This latest anecdote comes from a mom of an “obese” exclusively breast-fed four-month-old. The child was experiencing “rapid” weight acceleration, which concerned the child’s doctor. Child’s Doctor gave stern warnings about obesity, diabetes, and said baby was gaining weight too fast. His answer? Stop breast-feeding at night.
The result? Loss of milk flow and having to switch to formula, a terribly upset mom, child and dad. This is not the first time I’ve heard this…
Here’s what other parents of “overweight” or even “normal weight” (50% but increased from 10%) exclusively breast-fed under 6 months-olds were told:
“Skip one breastfeeding a day,” or “Make your baby wait an extra half hour when she seems hungry which will mean one or two less feedings a day.”
Aside from the sheer misery for mom and baby of making a hungry baby wait, that advice is horrible, messes with milk supply, makes parents view infants as flawed, voracious, and needing intervention. It makes parents mistrust their own feeding instincts and the baby’s cues, and ironically restriction tends to make infants and children gain more weight (not less) and become more food-preoccupied.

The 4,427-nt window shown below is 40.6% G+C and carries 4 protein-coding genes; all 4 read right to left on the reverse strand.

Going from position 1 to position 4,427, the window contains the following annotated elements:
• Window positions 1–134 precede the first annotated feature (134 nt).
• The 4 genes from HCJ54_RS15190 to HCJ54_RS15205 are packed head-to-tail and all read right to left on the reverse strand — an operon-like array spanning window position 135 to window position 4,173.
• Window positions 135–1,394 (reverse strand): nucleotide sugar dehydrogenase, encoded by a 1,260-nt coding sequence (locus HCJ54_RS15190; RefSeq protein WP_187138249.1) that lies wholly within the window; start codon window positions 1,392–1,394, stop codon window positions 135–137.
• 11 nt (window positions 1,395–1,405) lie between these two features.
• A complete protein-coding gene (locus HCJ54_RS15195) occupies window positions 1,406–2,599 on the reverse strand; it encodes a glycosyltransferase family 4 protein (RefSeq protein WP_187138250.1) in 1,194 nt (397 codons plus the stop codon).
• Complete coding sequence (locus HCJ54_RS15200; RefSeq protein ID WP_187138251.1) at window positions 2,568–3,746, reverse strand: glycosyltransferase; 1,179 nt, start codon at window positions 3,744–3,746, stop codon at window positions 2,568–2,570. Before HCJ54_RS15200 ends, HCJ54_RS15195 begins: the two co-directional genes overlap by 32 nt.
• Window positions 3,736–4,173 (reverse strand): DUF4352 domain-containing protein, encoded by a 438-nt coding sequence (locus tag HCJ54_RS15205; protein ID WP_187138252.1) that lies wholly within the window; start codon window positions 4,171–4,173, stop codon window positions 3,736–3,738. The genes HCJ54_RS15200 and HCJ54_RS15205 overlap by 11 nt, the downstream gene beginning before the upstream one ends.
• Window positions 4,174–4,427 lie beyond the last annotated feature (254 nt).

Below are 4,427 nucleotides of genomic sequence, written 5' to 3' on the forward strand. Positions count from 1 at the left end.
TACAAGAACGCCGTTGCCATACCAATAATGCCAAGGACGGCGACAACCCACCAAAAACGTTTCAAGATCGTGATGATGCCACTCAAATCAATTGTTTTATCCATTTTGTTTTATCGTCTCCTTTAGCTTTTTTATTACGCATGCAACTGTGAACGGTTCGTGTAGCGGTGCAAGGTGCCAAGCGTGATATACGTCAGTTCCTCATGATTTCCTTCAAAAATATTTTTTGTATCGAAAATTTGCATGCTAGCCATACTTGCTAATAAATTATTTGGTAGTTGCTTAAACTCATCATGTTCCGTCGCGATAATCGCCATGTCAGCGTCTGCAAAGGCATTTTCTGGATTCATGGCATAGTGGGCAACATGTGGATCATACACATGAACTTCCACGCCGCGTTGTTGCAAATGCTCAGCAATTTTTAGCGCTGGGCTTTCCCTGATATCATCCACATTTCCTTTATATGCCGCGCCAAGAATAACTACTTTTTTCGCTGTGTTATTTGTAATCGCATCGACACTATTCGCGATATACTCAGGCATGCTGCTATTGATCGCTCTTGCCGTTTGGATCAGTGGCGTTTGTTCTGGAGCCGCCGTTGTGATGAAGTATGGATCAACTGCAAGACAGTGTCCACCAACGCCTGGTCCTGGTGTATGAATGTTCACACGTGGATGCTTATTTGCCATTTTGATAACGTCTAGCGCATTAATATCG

Also, breast-fed babies tend to have different growth trajectories (there are specific growth charts, and it is felt that the standard chart might not be best for exclusively breast fed babies who tend to have more rapid early growth but slower by later infancy.) In any situation, the growth chart is the beginning, not the end of determining if a child is thriving in terms of growth, feeding practices, sleep, emotional, physical development…
Breastfeeding moms? Have you gotten wacky advice from a health care provider?